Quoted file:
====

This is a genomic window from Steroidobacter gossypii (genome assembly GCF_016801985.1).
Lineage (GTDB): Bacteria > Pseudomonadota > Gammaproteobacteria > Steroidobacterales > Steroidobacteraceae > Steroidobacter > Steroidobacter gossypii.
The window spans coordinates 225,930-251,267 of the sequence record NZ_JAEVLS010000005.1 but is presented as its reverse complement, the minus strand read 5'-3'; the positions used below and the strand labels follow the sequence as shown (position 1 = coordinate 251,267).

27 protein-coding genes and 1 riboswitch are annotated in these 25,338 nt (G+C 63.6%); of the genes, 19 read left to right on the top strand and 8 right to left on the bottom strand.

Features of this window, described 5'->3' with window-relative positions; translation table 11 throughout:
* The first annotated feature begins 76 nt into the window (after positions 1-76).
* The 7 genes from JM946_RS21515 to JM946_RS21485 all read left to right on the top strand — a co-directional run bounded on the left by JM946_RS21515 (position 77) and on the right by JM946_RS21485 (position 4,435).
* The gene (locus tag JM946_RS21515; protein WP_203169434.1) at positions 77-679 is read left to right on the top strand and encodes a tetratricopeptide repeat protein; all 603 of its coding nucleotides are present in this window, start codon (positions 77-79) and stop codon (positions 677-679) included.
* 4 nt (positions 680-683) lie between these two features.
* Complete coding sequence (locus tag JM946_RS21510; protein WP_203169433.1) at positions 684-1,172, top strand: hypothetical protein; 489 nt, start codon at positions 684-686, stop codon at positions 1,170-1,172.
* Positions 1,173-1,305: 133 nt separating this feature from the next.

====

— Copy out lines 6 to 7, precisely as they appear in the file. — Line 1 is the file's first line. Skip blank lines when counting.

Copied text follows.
* The first annotated feature begins 76 nt into the window (after positions 1-76).
* The 7 genes from JM946_RS21515 to JM946_RS21485 all read left to right on the top strand — a co-directional run bounded on the left by JM946_RS21515 (position 77) and on the right by JM946_RS21485 (position 4,435).